Gurgaon, India: Enterprise Resource Planning for Infrastructure and Utilities was the theme for the last plenary panel of the day. While inaugurating the panel, Lt Gen AKS Chandele (retd) talked about how the infrastructure is going to play an important role in the development of the country.
The first speaker of the panel was Dr BVR Mohan Reddy, Chairman and Managing Director, Infotech Enterprises, India, who spoke about the importance of geospatial dimension in utilities. “The only way to locate utilities is by finding out about the geo-positioning of its assets.” He then talked about the need to integrate GIS with ERP (enterprise resource planning). “Spatial dimension becomes extremely important in ERP in utility companies. There are various benefits of ERP-GIS integration like it helps in reducing duplication of data, or improve ability to consistently achieve service levels.” Speaking about the future technology trends, he said, “Companies will face ‘big data’ problems in future but there are tremendous opportunities. We can get business intelligence from that data,” adding, “Smart grid and social networking will play a major role in future, while cloud will help reduce investment in infrastructure.”
Ramamurthy Kolluri, Vice-President Networks, Bharti Airtel, India, spoke about how the company successfully incorporated geospatial technology in its day-to-day activities. Explaining the reasons that led to the incorporation of GIS in the company, Kolluri said, “We had to be quicker than the competition.” He then spoke about the challenges involved in the process. “Traditionally, world over, companies have maintained separate systems for wireless and wireline services. We have been able to successfully incorporate both into a common system,” he said.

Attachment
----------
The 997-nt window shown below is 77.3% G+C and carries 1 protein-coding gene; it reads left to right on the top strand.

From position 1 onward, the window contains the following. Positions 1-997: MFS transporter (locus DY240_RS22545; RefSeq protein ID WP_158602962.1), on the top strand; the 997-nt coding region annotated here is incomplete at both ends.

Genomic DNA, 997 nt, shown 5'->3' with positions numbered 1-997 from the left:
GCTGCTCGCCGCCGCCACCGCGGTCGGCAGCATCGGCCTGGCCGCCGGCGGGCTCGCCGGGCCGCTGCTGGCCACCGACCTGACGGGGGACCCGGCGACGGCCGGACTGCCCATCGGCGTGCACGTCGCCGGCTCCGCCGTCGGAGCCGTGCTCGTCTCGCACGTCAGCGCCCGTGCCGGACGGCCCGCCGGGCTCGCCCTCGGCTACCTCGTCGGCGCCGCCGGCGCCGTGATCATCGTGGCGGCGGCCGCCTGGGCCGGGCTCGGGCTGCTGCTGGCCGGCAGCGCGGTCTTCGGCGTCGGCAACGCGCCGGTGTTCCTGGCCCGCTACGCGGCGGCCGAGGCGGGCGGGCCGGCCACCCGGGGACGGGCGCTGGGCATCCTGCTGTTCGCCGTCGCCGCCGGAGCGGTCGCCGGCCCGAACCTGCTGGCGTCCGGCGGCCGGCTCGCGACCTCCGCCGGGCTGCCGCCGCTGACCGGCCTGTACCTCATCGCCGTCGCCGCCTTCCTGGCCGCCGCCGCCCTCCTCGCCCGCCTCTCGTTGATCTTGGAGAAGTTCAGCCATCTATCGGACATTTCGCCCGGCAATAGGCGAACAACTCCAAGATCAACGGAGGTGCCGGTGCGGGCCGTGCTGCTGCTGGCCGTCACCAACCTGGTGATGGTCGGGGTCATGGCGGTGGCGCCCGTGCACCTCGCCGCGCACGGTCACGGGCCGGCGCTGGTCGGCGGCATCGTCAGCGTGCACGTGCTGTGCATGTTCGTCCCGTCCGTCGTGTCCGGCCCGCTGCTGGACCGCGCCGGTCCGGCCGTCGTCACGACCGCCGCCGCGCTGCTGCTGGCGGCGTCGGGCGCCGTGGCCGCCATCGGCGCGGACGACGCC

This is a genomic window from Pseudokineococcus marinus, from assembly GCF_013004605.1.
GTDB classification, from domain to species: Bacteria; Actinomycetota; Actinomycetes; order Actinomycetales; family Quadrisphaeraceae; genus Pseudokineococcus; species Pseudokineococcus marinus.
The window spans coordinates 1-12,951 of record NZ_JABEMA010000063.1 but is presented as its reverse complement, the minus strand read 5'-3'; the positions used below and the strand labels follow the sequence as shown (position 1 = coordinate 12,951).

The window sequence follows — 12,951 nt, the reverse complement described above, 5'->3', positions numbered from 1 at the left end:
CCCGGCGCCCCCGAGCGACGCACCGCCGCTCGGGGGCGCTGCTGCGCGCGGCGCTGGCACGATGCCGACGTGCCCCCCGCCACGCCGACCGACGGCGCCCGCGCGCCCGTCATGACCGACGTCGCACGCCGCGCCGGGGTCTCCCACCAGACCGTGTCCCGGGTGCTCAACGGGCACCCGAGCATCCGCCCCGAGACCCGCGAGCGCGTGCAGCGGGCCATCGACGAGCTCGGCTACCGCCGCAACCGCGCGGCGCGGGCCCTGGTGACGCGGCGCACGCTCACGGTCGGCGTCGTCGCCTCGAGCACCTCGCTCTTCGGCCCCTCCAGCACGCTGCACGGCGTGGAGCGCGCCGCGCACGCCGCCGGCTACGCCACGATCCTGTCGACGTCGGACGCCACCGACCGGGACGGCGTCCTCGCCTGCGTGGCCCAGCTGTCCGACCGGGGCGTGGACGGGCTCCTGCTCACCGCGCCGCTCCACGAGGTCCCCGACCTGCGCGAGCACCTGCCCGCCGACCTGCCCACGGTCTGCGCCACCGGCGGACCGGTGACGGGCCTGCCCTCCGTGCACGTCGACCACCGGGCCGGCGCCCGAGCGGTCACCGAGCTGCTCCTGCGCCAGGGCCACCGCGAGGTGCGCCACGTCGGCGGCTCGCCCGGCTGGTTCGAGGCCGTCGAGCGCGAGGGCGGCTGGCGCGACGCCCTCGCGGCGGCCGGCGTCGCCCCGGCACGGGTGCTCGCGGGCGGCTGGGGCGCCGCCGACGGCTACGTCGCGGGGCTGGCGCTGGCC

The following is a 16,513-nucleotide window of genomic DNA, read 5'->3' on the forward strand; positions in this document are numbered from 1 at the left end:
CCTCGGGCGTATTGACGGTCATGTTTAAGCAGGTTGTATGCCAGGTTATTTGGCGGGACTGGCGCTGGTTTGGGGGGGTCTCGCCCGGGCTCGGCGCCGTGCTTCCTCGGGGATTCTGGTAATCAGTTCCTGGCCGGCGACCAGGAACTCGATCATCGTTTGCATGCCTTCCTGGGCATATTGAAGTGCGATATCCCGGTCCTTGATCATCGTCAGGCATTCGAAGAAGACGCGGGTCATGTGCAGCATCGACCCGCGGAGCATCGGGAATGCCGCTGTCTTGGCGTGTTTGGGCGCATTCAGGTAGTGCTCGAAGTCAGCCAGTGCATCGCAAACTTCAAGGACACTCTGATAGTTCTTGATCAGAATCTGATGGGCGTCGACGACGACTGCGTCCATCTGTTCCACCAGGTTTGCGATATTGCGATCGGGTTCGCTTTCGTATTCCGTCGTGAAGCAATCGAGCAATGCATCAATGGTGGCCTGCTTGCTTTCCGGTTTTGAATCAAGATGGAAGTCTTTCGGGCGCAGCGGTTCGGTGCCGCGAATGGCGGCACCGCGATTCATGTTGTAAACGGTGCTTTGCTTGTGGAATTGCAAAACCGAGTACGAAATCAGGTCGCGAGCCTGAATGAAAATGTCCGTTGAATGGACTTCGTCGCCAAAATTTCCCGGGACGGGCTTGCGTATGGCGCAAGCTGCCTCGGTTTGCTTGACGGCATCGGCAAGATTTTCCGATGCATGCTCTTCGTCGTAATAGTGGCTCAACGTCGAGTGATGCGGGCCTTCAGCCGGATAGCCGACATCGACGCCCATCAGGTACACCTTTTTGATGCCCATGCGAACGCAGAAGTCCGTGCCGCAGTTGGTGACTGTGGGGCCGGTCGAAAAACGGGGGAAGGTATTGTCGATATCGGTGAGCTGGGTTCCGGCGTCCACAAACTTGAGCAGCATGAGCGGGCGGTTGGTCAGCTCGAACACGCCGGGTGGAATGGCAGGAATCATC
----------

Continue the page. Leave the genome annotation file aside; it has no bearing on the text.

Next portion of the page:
Gagan Kakkar, General Manager – Digital Energy, GE Energy, India, talked about how IT has revolutionised telecom sector in the country. Speaking about geospatial technology, he said, “The technology forms the crux of the smart business.” He spoke in length about the need to integrate network infrastructure and information infrastructure.
The last speaker of the evening was Sanjeev Gupta, CEO, Rural Electrification Corporation Subsidiary Ltd., India. Talking about the need to set up big infrastructure structure, he said, “Twenty first century demands cannot be met with traditional means.” He then talked about the importance in today’s power sector. “Technology in this area will be a game changer,” he said.
The panel ended with an interactive question-answer session. One of the interesting points raised by Dr Reddy during the session was the need for defence sector to strike a balance between cost and technology. “The cost of doing business with defence is very high. I call this T1L1 factor, that is, they want the best technology at lowest cost,” he said.
Source: Our Correspondent